The Delhi High Court has permitted the Central Bureau of Investigation (CBI) to file a closure report in the case concerning the disappearance of JNU student Najeeb Ahmed nearly two years ago.

The verdict was issued on a petition filed by Fatima Nafees, Ahmed’s mother. During the last hearing, CBI had informed the court that it had not found any evidence of Ahmed being assaulted a day before he went missing. Accepting the contention, the High Court has now ruled that Fatima can raise her grievances before the trial court, where the closure report is being filed.

According to Fatima’s petition, 27 year old Ahmed was a student of MSc. Biotechnology (1st Year) Jawaharlal Nehru University. He called her at around 2:30 am in the morning of October 15, 2016 and informed her that something had happened to him.

Worried, Fatima left for Delhi with her second son Mujeeb. Upon reaching Delhi, she called her son again and told him she will be coming to his hostel room, Najeeb confirmed that he was still at his hostel. However, after reaching her hostel room, Fatima discovered that her son had gone missing.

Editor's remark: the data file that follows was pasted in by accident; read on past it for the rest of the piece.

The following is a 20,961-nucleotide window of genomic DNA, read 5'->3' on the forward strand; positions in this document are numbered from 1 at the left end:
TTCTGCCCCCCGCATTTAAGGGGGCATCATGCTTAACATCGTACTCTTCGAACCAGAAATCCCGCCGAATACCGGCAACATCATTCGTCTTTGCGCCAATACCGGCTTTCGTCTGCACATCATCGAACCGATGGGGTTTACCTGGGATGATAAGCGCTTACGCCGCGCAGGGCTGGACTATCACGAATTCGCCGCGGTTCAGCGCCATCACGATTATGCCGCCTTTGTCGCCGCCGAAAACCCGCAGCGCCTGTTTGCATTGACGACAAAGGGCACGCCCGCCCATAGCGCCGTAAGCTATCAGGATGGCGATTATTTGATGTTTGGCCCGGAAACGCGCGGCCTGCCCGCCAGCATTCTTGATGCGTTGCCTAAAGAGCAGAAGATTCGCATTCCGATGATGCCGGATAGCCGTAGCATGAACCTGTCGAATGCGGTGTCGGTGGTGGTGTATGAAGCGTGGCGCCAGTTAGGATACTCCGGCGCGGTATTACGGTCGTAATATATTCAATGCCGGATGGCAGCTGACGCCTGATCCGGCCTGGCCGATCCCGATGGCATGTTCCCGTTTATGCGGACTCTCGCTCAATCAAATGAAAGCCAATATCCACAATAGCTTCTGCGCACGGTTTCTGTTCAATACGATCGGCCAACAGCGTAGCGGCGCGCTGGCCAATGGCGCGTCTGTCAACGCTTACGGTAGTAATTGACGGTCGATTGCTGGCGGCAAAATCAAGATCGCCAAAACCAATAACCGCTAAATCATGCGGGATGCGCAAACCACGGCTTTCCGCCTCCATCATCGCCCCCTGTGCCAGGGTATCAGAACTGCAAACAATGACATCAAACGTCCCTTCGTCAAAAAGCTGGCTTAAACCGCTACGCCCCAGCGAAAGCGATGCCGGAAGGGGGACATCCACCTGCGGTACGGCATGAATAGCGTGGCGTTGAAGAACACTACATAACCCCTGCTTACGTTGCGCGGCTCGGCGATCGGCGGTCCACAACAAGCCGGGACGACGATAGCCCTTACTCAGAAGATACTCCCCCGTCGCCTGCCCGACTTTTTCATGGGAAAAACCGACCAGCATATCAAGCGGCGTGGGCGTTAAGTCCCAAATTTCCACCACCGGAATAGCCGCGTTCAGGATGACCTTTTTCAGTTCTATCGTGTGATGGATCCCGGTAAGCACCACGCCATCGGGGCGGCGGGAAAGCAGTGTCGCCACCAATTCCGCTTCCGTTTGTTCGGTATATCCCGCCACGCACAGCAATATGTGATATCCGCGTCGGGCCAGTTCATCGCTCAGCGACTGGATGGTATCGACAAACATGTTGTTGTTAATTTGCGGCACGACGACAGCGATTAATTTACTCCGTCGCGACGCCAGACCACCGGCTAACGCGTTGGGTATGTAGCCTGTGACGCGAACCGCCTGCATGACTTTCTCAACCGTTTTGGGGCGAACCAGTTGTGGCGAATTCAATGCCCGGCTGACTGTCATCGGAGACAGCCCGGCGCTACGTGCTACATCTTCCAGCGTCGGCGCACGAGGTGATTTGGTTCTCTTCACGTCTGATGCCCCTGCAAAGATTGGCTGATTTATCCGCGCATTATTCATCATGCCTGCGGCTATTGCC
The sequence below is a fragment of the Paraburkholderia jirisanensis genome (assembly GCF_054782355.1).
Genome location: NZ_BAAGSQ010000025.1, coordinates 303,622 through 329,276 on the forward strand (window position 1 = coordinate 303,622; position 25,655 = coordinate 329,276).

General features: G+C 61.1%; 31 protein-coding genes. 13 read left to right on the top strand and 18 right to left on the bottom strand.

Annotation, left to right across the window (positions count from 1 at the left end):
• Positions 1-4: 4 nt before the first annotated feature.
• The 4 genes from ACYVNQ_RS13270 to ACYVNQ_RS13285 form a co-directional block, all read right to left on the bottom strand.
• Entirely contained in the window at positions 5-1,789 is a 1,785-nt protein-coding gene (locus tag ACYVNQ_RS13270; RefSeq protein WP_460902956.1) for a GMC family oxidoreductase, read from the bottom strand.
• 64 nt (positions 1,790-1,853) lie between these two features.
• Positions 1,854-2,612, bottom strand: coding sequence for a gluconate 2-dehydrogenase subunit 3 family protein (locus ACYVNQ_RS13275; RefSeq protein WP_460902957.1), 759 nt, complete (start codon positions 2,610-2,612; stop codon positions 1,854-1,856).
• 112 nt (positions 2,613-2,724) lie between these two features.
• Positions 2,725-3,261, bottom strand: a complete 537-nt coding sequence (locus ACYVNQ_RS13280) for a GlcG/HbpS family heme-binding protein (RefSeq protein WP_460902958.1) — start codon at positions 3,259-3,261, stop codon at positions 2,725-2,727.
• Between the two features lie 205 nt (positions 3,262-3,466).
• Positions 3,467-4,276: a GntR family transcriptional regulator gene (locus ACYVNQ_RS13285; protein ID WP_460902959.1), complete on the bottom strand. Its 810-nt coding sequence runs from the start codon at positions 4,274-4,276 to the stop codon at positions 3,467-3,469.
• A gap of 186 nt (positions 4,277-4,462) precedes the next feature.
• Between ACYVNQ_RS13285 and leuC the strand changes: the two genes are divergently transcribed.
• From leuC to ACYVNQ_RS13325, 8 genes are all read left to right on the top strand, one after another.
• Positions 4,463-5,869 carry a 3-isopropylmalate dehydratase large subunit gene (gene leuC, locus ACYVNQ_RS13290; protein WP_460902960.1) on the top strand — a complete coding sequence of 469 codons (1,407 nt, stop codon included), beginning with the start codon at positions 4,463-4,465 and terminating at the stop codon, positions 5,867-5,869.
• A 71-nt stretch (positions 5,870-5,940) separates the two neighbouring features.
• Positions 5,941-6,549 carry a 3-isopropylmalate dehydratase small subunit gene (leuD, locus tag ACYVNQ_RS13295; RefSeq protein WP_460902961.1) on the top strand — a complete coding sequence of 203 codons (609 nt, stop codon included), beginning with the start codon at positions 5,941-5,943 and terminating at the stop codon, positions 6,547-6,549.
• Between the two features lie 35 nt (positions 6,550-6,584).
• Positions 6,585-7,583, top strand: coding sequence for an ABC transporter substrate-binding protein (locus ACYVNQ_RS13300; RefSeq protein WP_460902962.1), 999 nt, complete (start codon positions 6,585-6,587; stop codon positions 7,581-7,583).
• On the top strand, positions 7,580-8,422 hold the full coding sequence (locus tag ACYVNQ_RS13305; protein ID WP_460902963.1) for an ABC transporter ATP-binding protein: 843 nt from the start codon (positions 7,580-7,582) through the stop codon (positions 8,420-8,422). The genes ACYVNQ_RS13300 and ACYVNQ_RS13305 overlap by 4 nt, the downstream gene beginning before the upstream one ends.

Fatima then found out from students that Najeeb was beaten up by members of the Akhil Bhartiya Vidyarthi Parishad (ABVP) on October 14. After Najeeb’s disappearance, an FIR was registered on October 16, but there was no mention of the assault on Najeeb.

The petition had now submitted that members of ABVP assaulted Najeeb, and since ABVP is affiliated to the RSS, it is closely connected with the ruling party, BJP as well. It had therefore reasoned that the High Court should appoint a Special Investigation Team consisting of members with “proven integrity from outside Delhi” to take over the investigation from the Delhi Police crime branch.

Thereafter, the CBI had taken over the probe from the Delhi Police in May 16 last year, and had later informed it that it has decided to file a closure report in the case as its investigation did not reveal any offence having been committed against Ahmed.

To this, Fatima had asserted that it was a “political case” and that the “CBI has succumbed to the pressure of its masters”.

Having heard both the sides, a Bench comprising Justice S. Muralidhar and Justice Vinod Goel had then, on September 4, reserved its verdict